When at home I long to travel, on trips I pine for home. Thank you Lord for these twin dissatisfactions, and this vagabond moon blessing my feet.


The couple in the Lima Airport entwined under an orange blanket at 2:00 a.m. She plucks rogue hairs from his eyebrows then snuggles closer, all satisfaction, like a maid who has just cleaned a mirror.


One oft-neglected lesson of St. Teresa of Avila, the original flying nun: stay rooted. Whenever she lifted off the ground, thus threatening to re-join God prematurely, her sister nuns yanked her back to earth. And to teach herself humility, she once put a saddle on her back, a bridle in her mouth, and muled through her day, on all fours, a beast of burden.


Christmas morning, Cuzco, lying in bed in an Airbnb, in a sprawling house owned by a family of seven. Birds chirping, my wife’s breath centers the room. I’ve just watched the nine-year-old son beat a rat in the courtyard with a baseball bat. Nine crushing blows. I counted. No blood visible from here, but a much flatter rat. Now, bread bag over his hand, the boy sacks it up, as if casually disposing of dog doo doo. A gift for his mom? An offering to the Christ child in his Christmas crèche beside the bike rack? Seven blocks away, thousands of Incan peasants from mountain villages doze in the street, after a week of sell sell sell. Here on the bunk bed, my daughter stirs. That’s right, I have a daughter, whose breath was so cleanly quiet I forgot to mention her. She looks me over now, as if I were a broken suitcase, then reaches for a book. My wife sleeps on. Why should I feel so happy? Maybe sunlight, maybe this tranquil hush, like the elbow of a slow river where a believer enters the water to be baptized. There are worse things to be in this life than a broken suitcase. Shouldn’t I have to corroborate my good cheer with the flea bites on my thigh? Shouldn’t I be required to master Quechua before opening my mouth?


When his son fell into a well, San Isidro didn’t pray the deed undone, but asked for the water to rise—and the infant floated up into his arms.


Walking down a narrow Cuzco alley, my teenage daughter leans into me, which means she’s cold or tired or a little scared. Maybe all three. And yet, what father doesn’t hoodwink himself into calling this love and snuggling closer?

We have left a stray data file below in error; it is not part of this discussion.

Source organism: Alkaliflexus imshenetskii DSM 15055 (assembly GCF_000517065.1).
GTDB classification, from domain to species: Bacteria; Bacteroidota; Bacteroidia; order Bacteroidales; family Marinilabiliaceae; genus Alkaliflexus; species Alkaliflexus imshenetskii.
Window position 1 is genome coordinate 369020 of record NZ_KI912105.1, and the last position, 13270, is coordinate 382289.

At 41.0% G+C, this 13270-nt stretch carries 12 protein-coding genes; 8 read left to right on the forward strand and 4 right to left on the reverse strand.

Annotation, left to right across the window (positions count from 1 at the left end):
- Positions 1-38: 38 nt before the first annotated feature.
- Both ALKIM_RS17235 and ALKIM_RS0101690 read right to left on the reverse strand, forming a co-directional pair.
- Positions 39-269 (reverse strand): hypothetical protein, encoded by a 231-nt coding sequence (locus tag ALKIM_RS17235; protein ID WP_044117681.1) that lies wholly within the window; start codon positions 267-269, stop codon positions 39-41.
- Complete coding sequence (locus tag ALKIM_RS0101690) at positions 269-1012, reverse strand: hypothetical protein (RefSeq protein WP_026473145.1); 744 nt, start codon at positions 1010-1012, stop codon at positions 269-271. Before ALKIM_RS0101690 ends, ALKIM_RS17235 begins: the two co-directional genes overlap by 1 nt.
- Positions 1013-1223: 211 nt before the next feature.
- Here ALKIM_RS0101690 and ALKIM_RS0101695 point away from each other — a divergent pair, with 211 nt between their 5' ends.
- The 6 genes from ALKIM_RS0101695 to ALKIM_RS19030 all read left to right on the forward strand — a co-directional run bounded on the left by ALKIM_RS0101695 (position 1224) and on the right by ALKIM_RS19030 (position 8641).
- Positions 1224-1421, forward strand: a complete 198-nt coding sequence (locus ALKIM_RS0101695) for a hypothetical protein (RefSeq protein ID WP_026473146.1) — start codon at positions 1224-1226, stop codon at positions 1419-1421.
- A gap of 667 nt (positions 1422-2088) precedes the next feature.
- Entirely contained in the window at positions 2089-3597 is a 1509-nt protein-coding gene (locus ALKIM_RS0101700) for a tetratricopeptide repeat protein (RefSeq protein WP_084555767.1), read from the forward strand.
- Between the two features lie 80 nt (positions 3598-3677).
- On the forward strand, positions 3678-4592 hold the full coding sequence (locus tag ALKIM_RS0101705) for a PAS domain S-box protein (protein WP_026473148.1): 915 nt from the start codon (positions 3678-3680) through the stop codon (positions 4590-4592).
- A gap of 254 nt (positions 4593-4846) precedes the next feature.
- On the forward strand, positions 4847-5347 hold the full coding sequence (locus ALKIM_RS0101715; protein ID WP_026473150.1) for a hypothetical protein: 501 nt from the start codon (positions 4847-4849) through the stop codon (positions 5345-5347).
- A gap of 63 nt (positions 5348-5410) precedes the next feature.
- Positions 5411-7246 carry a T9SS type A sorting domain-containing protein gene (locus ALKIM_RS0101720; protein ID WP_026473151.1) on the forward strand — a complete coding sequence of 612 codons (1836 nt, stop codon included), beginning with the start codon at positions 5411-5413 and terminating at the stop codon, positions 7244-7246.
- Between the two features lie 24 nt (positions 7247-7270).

Speaking Spanish again I grow simple. No nuanced inquiries about Cesár Vallejo or Incan culture, no speculation about the peasant underpinnings of Shining Path. Instead, me gustan las uvas, I like grapes. Grapes, and the beach, and the hat you’re wearing. Also the color green, as in this grass and that uniform, as in the wreath on the Peruvian flag. Back home, I like complicated metrical patterns in poetry, and will again. But here not so much. Here me gustan las uvas, especially the red ones, also trains and llamas. Did you have a merry Christmas? I am hungry, are you hungry too? I want ham for lunch but ham sounds a lot like soap. I’m afraid to say anything. And now I’m either embarrassed or pregnant. Peine or pene? Your comb or my penis? One of them has an extra vowel.


The Virgin on San Cristóbal Hill in Santiago, Chile. At forty-two feet in height and thirty-six tons of cast-iron painted white, she’s no sissy. From far away travelers lift their eyes to her, then to the heavens. Up close, she has permanent rungs up her back. So repairmen can touch her up with paint, so angels don’t have to hover when they adjust her invisible halo.


If you visit Pablo Neruda’s upstairs study in Valparaiso, you’ll notice a portrait of a certain nineteenth-century bearded poet fond of singing himself—that is when he isn’t celebrating himself. And behind the portrait, a hidden door near the ceiling. But a door to what? To the unbuilt heliport, of course, which the architect hoped to add a few decades later when personal whirligigs promised to fill the sky like passenger pigeons over Nebraska. The house has five levels, and was infamously designed to resemble a ship at sea, everything about it implying voyage. So why not have a study that doubles as a landing pad? Why not designate your personal portal to the heavens Mr. Whitman?

Lance Larsen is the author of five poetry collections, most recently What the Body Knows (Tampa 2018). He’s the recipient of a Pushcart Prize and fellowships from Ragdale, Sewanee, The Anderson Center, and the National Endowment for the Arts.  Six of his essays have been listed as notables in Best American Essays. “Aphorisms for a Lonely Planet” is a selection from a book manuscript by the same name, excerpts of which have appeared in Southern Review, Hanging Loose, Short Circuits, and Tampa Review.  In 2017 he completed a five-year appointment as Utah’s poet laureate.  He teaches at Brigham Young University, where he serves as department chair.

Artwork by John Gallaher